The incidence of CV increases dramatically in the second decade of life, corresponding with the onset of sexual activity. It peaks in the third and fourth decades then declines in females older than 40 years. Sexual transmission of CV occurs during vaginal intercourse, although the relative role of sexual and nonsexual practices in introducing CV into the lower genital region has not been [1,15,16]. The likelihood that sexual behavior may play a role in CV is logical, but epidemiological evidence is limited [17]. The source of Candidal infection for vaginal colonization may be initiated by the gastrointestinal tract, although this remains highly controversial [18]. Species of Candida were recovered on rectal cultures from 100% of women with recurrent CV. Furthermore, the majority of Candida strains isolated from the rectum and the vagina are identical [18]. However, women prone to recurrent CV are not known to suffer from perianal or rectal candidiasis. Two controlled studies using oral nystatin treatment, which reduces intestinal yeast carriage, failed to prevent symptomatic recurrence of CV [18,19]. With respect to sexual transmission, penile colonization with Candida organisms is present in approximately 20% of male partners of women with recurrent CV [15,16]. Asymptomatic male genital colonization with species of Candida is four times more common in male sexual partners of infected women and infected partners usually carry identical strains [1,15]. Despite the aforementioned evidence indicating that sexual transmission does occur, the contribution of sexual transmission to the pathogenesis of infection remains unknown. The lack of specificity of symptoms and signs of CV precludes a diagnosis that is based soley on history and physical examination. Clinical signs and symptoms alone also should not be regarded as a satisfactory basis for diagnosis. Regrettably, both approaches are common in practice, as a myriad of infections and non-infections may cause patients to present identical signs and symptoms, hence the need for laboratory confirmation. Bergman and colleagues emphasized that a patient’s symptoms are of little practical value in predicting CV [20]. The most specific symptom in genital Candida infection is pruritus without discharge, and even this criterion correctly predicted CV in only 38% of patients [20]. At present, laboratory identification of Candida species requires culturing and other microscopic preparation techniques, which are time-consuming and have an inherent weakness in that they may not be species-specific. Further complicating traditional analysis is the increasing number of auxotrophs that do not grow on the media required to perform the tests [21]. Diagnosis of C. glabrata vaginitis is more difficult than that of typical Candida vaginitis because of the failure of this organism to form pseudohyphae and hyphea in vivo. Accordingly, on saline and KOH microscopy, numerous budding yeasts are seen, but hypha elements are absent. There is some evidence that vaginitis with C. glabrata often occurs at a somewhat higher vaginal pH, usually at the upper limit of normal. Not infrequently, C. glabrata vaginitis coexists with bacterial vaginosis, and the higher pH of the latter may represent the link between the two entities.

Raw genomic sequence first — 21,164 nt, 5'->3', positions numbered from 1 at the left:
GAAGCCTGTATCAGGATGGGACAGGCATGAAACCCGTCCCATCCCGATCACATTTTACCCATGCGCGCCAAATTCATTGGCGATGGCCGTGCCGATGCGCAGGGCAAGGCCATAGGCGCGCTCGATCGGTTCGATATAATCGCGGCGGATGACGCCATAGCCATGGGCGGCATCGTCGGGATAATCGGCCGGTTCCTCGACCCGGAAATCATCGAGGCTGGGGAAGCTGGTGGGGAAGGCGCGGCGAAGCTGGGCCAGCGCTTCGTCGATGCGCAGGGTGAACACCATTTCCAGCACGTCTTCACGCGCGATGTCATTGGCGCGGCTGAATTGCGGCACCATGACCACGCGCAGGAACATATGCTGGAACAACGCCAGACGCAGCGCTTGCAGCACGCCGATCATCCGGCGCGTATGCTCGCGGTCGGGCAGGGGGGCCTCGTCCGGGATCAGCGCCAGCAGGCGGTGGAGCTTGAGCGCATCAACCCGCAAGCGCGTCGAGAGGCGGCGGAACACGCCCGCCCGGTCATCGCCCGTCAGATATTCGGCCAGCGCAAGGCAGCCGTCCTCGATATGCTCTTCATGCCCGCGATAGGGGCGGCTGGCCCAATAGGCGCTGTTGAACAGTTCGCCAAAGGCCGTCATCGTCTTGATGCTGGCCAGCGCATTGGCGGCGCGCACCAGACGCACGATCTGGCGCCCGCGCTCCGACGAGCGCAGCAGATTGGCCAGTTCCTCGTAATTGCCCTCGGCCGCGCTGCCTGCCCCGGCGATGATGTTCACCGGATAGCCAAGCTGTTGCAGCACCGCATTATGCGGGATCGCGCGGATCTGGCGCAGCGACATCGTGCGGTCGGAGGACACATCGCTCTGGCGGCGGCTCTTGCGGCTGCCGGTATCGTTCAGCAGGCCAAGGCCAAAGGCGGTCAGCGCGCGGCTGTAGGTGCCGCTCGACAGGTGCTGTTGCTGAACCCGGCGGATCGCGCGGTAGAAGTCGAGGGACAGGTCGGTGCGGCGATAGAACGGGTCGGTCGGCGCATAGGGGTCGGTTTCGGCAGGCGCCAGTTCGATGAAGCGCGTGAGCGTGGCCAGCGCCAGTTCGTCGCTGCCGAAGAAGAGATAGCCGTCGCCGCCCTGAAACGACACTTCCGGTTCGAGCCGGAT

The incidence of Candida Vaginitis (CV) is poorly documented, particularly since CV is not a reportable entity. Regrettably, CV is routinely diagnosed without laboratory testing, resulting in as much as 50% misdiagnosis [22]. Data on incidences where diagnostic data were based on definite clinical and mycologic findings are exceptional. Moreover, most studies have been carried out in Sexually Transmitted Disease (STD) clinics and family planning or student health clinics which largely ignore older women and those in the private sector. Most studies suggest a CV prevalence of 5% to 15%, depending on the population studied [23]. CV affects most females at least once during their lives, at an estimated rate of 70% to 75%, of whom 40% to 50% will experience a recurrence [6,5]. Statistical data from England have shown a sharp increase in the annual incidence of CV, from 118 per 100,000 women to 200 per 100,000 women during the last 20 years (Annual reports of chief medical officer, 1976-1984). In the United States, CV is currently the second most common cause of vaginal infections, with bacterial vaginosis as the most common diagnostic entity [24]. Based on a number of prescriptions written to treat yeast infections between 1980 and 1990, the incidence of CV almost doubled and these cases numbered approximately 13 million in 1990. Point-prevalence studies indicate that Candida spp. may be isolated from the lower genital tracts of approximately 20% of asymptomatic healthy women without abnormal vaginal discharge [25]. Among women with symptoms of vulvoginitis, 30% had yeast isolated, confirming the diagnosis of CV [26]. Most studies indicate that CV is a frequent diagnosis among young women, affecting as many as 15% to 30% of symptomatic women visiting a clinician. Half of all college women will have experienced at least one episode of CV by the age of 25 [6].